Complications following 573 percutaneous renal radiofrequency and cryoablation procedures

Thomas D. Atwell, Rickey E. Carter, Grant D. Schmit, Carrie M. Carr, Stephen A. Boorjian, Timothy B. Curry, R. Houston Thompson, A. Nicholas Kurup, Adam J. Weisbrod, George K. Chow, Bradley C. Leibovich, Matthew R. Callstrom, David E. Patterson

Research output: Contribution to journalArticlepeer-review

138 Scopus citations

Abstract

Purpose: To review complications related to percutaneous renal tumor ablation. Materials and Methods: Prospectively collected data related to renal radiofrequency (RF) ablation and cryoablation procedures performed from May 2000 through November 2010 were reviewed. This included 573 renal ablation procedures performed in 533 patients to treat 633 tumors. A total of 254 RF ablation and 311 cryoablation procedures were performed; eight patients underwent simultaneous RF ablation and cryoablation. The mean age of patients at the time of the procedure was 70 years (range, 24-93 y), and 382 of 573 procedures (67%) were performed in male patients. Complications were recorded according to the Clavien-Dindo classification scheme. Duration of hospitalization was also documented. Results: Of the 573 procedures, 63 produced complications (11.0% overall complication rate). There were 66 reported complications, of which 38 (6.6% of total procedures) were Clavien-Dindo grade II-IV major complications; there were no deaths. Major complication rates did not differ statistically (P = .15) between cryoablation (7.7%; 24 of 311) and RF ablation (4.7%; 12 of 254). Of the complications related to cryoablation, bleeding and hematuria were most common. Bleeding during cryoablation was associated with advanced age, increased tumor size, increased number of cryoprobes, and central position (P < .05). Of those treated with RF ablation, nerve and urothelial injury were most common. Mean hospitalization duration was 1 day for RF ablation and cryoablation. Conclusions: Complications related to percutaneous renal ablation are infrequent. Recognition of potential complications and associated risk factors can allow optimization of periprocedural care.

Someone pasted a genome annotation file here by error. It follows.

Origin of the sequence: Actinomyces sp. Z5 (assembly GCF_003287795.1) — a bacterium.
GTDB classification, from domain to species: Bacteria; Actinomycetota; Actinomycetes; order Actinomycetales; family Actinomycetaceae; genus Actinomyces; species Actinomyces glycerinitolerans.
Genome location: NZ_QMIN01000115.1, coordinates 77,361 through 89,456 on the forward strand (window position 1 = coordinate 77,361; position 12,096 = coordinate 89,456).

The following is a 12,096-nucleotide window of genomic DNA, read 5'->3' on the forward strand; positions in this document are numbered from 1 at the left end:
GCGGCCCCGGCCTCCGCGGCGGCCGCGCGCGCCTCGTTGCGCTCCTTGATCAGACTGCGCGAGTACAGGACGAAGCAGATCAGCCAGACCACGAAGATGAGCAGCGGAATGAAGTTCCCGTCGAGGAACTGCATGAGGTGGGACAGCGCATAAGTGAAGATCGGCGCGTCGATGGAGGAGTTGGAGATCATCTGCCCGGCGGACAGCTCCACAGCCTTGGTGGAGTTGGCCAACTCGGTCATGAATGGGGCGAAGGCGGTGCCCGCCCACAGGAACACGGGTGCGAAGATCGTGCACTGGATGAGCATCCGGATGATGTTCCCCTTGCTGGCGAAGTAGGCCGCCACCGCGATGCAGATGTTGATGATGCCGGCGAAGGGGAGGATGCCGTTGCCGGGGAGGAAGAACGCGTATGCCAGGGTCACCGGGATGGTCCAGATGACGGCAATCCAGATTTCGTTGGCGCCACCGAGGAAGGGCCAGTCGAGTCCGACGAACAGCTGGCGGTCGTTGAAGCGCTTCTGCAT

Original languageEnglish (US)
Pages (from-to)48-54
Number of pages7
JournalJournal of Vascular and Interventional Radiology
Volume23
Issue number1
DOIs
StatePublished - Jan 1 2012

ASJC Scopus subject areas

  • Radiology Nuclear Medicine and imaging
  • Cardiology and Cardiovascular Medicine

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